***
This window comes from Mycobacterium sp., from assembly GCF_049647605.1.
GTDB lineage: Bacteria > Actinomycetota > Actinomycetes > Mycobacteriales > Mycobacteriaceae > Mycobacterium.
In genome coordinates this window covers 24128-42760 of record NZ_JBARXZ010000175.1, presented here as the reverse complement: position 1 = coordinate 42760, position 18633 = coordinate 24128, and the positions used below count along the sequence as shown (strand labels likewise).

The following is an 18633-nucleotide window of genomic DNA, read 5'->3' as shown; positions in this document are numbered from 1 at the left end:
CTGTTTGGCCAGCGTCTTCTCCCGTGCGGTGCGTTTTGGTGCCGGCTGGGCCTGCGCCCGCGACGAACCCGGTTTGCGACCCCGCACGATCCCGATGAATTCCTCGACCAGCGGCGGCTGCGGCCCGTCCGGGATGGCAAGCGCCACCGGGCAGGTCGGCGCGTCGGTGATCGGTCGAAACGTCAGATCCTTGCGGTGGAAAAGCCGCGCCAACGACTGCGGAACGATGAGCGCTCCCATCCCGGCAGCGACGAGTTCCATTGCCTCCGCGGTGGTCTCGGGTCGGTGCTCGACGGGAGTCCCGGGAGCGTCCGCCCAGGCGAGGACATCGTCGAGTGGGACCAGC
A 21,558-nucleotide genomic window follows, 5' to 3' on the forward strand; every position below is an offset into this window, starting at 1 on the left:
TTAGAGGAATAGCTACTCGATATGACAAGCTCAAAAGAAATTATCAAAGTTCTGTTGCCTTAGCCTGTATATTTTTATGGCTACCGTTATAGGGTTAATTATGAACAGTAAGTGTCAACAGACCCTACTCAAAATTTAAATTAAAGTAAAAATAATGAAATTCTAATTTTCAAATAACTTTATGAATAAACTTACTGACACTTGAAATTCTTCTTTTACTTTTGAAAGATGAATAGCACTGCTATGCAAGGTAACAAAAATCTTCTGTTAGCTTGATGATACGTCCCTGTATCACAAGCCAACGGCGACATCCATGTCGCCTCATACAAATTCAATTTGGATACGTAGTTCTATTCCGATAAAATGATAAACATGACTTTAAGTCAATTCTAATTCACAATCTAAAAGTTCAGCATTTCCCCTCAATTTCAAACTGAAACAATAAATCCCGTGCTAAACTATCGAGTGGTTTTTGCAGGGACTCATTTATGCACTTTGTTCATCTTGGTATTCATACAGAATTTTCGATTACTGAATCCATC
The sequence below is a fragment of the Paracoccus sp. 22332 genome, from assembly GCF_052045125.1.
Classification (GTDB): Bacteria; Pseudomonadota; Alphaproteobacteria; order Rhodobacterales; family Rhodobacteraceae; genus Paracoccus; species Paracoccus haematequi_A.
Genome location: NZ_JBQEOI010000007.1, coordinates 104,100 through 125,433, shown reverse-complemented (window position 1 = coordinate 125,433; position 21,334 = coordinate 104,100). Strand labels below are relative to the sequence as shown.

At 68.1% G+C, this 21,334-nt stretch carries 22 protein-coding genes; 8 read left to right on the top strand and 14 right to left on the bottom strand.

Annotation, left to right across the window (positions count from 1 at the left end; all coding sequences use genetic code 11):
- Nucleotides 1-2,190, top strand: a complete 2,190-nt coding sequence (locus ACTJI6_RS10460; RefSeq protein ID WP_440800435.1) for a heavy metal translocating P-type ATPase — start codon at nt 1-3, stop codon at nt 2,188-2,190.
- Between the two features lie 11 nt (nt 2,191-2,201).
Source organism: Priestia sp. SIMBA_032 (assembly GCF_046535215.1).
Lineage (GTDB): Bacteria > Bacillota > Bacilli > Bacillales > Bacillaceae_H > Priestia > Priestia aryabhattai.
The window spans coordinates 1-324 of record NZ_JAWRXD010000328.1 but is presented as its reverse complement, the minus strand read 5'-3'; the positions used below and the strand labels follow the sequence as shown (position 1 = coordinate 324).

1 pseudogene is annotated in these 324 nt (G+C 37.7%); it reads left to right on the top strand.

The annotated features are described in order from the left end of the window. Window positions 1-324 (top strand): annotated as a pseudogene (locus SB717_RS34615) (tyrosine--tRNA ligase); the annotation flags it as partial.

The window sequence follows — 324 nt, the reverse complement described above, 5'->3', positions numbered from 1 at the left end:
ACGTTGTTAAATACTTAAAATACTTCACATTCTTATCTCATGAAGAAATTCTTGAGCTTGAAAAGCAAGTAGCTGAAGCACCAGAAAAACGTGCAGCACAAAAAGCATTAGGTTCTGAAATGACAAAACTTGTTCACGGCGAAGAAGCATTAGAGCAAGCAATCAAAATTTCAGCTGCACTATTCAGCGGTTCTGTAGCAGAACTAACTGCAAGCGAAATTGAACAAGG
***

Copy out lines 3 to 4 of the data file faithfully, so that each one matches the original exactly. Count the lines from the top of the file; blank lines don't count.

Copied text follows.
In genome coordinates this window covers 24128-42760 of record NZ_JBARXZ010000175.1, presented here as the reverse complement: position 1 = coordinate 42760, position 18633 = coordinate 24128, and the positions used below count along the sequence as shown (strand labels likewise).

The following is an 18633-nucleotide window of genomic DNA, read 5'->3' as shown; positions in this document are numbered from 1 at the left end: